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Technology Enabled Learning Excellence Essentials January 2015

FEATURE Social Learning Eight truths By Pam Boiros Most learning professionals are keenly interested in the topic of social learning, but many organizations have not yet figured out a way to leverage the potential. One reason is that it is difficult to separate hype from reality and focus on elements that are really important. This list of eight “truths” has been compiled to provide a founda-tion for learning professionals who are launching social learning in their organizations. 1. Social learning is a three-legged stool To be successful, three elements are needed: a technology plat-form, a vibrant community and great content. If one of these legs is missing, it can spell an early and disappointing end to your social learning initiative. The platform is pretty obvious — you need a place to capture the interactions of your organization. Hopefully, it’s a place that’s easy to find and use in the course of everyday work. However, with just a platform you risk the dreaded “empty drum syndrome”. People may come to visit your new social platform once or twice out of curiosity, but if there isn’t anything there to engage them (interesting content) they won’t be back. If they don’t come back, you will never develop a vibrant community. However, if you seed your platform with great content, it is much easier for employees to jump in and offer their first comments. Nuggets of content act like magnets for comments, and these comments attract other comments and before you know it you have a flourishing com-munity that’s engaged in active discussion. But it all starts with the seed of content. Starting with the right content is also important. It should be some-thing that is not only interesting to your audience, but also provides business value. And as learning professionals, we have the trusted information and learning content that can form the basis of these discussions. So building your social learning program around your existing base of learning content makes a lot of sense. With valuable business or technical content as the seed, you are much more likely to surface conversations that add unique business value (as opposed to gabfests about the weekend social scene). 2. Social learning doesn’t add to the problem of information overload, it helps alleviate it! We are all bombarded with new messages and bits of information all day long, and many learning professionals are managing content collections with thousands of assets. Over time, this rich abundance of content can become a challenge. When a user needs some specific piece of information to solve a business problem, it can be impossible to find! Social learning communities, with their power to amplify the most relevant content, can act like a spotlight on the most useful 22 Submit your Articles Excellence Essentials presented by HR.com | 01.2015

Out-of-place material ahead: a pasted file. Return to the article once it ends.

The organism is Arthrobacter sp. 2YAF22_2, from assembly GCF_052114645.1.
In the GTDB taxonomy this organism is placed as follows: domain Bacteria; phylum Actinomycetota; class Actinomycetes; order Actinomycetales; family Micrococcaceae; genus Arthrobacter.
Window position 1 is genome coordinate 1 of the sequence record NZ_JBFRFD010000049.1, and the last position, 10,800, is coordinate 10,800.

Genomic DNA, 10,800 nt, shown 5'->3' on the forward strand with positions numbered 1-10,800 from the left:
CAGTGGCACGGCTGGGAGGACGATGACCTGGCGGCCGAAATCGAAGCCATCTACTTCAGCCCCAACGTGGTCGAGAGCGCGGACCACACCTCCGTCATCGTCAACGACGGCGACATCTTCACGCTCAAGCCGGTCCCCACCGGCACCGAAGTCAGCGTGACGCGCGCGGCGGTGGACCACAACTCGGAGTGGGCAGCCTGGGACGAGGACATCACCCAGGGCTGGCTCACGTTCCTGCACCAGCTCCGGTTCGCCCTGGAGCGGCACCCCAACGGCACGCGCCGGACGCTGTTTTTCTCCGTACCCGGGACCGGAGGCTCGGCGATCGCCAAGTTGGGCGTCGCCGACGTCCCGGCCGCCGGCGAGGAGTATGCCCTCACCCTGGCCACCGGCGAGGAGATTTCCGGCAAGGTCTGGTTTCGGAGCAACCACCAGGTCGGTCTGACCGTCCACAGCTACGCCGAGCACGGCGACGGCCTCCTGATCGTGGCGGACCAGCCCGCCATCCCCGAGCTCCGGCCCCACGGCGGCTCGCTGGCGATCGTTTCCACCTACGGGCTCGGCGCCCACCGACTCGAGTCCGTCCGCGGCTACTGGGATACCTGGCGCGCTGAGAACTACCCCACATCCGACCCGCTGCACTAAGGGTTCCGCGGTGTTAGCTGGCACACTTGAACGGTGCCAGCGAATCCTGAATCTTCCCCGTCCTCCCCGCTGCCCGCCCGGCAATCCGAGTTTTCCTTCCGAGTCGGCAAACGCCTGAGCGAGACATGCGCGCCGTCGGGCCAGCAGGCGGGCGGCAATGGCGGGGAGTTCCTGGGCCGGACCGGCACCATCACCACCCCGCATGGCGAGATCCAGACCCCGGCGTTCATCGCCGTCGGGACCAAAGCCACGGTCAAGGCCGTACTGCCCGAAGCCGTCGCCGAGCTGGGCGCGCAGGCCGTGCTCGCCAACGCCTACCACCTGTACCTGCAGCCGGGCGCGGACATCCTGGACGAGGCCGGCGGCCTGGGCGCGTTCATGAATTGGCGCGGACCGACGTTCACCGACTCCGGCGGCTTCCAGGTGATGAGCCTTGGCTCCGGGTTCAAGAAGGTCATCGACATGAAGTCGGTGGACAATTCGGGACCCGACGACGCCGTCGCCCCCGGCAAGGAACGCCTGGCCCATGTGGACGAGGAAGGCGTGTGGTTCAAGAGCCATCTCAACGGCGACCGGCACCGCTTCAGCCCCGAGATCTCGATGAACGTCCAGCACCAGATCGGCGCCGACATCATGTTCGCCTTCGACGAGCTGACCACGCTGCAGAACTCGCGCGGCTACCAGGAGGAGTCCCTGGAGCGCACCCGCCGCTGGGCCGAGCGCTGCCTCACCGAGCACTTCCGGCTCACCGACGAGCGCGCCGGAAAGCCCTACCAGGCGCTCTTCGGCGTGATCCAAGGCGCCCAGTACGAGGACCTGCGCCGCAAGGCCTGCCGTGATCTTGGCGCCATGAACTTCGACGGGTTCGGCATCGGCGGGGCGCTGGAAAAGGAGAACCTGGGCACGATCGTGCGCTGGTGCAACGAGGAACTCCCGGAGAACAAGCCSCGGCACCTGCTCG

Technology Enabled Learning Excellence Essentials January 2015
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